via Gvt cracks whip on miners Sunday, 24 November 2013 Sunday Mail Reporters
Government through the Ministry of Mines and Mining Development, has set in motion comprehensive reforms to ring-fence the mining sector by summoning diamond mining companies operating in Chiadzwa to explain why revenues have been low.
There are also elaborate plans to re-organise informal gold miners (makorokoza) by de-criminalising and empowering them with training and equipment while they channel the mineral to the State.
The measures are meant to boost revenues to the fiscus in line with Government’s new economic vision, the Zimbabwe Agenda for Sustainable Socio-Economic Transformation(Zim Asset), which is Government’s blueprint for the next five years and identifies mining as a critical sector.
The imminent establishment of the Sovereign Wealth Fund (SWF), which will largely feed off royalties and dividends from the mining of minerals such as gold, diamonds, coal, black granite, platinum, coal and coal-bed methane gas, is part of broad measures prompting the reforms.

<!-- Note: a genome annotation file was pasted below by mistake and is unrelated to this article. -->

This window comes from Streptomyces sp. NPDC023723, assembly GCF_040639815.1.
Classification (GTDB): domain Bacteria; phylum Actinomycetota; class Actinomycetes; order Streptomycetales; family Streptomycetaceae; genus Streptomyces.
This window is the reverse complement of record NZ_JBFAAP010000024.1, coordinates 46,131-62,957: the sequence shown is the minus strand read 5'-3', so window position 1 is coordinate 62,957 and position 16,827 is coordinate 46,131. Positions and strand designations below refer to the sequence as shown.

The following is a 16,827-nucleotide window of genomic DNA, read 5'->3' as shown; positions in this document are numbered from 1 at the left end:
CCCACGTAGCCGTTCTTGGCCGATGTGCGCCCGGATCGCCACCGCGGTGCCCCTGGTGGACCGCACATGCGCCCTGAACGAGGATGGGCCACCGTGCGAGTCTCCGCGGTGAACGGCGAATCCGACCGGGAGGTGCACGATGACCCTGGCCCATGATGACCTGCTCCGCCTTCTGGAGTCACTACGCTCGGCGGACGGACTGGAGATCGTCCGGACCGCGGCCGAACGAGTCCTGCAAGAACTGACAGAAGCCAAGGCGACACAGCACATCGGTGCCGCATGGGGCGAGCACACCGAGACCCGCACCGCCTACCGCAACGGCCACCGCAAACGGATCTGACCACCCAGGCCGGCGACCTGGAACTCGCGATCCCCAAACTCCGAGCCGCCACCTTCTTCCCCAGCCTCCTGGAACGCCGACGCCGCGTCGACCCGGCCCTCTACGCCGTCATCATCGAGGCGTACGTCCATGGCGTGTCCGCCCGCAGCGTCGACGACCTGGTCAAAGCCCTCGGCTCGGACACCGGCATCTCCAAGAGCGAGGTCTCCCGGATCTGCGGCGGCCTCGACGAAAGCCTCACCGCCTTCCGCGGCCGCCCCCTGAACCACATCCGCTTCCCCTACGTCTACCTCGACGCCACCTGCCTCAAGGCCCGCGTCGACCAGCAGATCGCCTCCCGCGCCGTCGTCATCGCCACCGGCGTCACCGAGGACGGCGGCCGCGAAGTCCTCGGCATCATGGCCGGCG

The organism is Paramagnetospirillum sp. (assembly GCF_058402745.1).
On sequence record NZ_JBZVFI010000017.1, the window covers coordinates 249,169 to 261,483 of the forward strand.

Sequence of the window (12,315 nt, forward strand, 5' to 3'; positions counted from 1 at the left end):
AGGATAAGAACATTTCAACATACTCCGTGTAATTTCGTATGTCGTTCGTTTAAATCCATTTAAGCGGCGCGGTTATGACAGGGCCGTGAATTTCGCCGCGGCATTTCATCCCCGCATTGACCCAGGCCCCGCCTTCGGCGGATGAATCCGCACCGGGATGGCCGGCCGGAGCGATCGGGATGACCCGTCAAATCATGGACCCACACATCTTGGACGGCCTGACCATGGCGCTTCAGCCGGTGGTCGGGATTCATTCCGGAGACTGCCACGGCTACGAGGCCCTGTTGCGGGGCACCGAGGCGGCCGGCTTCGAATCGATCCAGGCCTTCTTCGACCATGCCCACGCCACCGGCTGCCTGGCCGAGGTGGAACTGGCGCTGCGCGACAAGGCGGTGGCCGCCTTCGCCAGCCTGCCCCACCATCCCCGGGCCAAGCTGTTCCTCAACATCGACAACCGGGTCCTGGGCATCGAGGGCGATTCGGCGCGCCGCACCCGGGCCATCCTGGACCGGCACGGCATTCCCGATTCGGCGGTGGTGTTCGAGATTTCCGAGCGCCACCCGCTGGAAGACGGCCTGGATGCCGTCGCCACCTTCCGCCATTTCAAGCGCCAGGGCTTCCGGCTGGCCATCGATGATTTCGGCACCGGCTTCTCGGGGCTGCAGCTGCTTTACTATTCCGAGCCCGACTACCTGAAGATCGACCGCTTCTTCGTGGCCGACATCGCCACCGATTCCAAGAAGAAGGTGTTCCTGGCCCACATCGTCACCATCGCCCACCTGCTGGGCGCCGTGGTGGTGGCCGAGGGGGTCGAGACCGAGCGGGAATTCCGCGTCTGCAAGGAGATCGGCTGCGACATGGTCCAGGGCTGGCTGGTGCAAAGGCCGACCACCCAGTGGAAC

It is envisioned that resources that will be pooled in the Fund will be ably deployed to support critical Government institutions such as Agribank, the Infrastructure Development Bank of Zimbabwe and the Small Enterprises Development Corporation (Sedco).
International financial institutions such as the International Monetary Fund and the World Bank are reluctant to extend financial support to Zimbabwe. As part of local reforms to plug leakages in the mining sector and maximise revenue generation to the fiscus, policymakers are exerting pressure.
The Deputy Minister of Mines and Mining Development, Engineer Fred Moyo, said in an interview last week diamond miners working in Marange have been summoned to explain why they have been failing to meet set targets.
Government also expects the gem miners to submit concrete plans for production of diamonds before the end of this month.
The boards of the Zimbabwe Mining Development Corporation (ZMDC) and the Minerals Marketing Corporation of Zimbabwe (MMCZ) are also set to be revamped soon.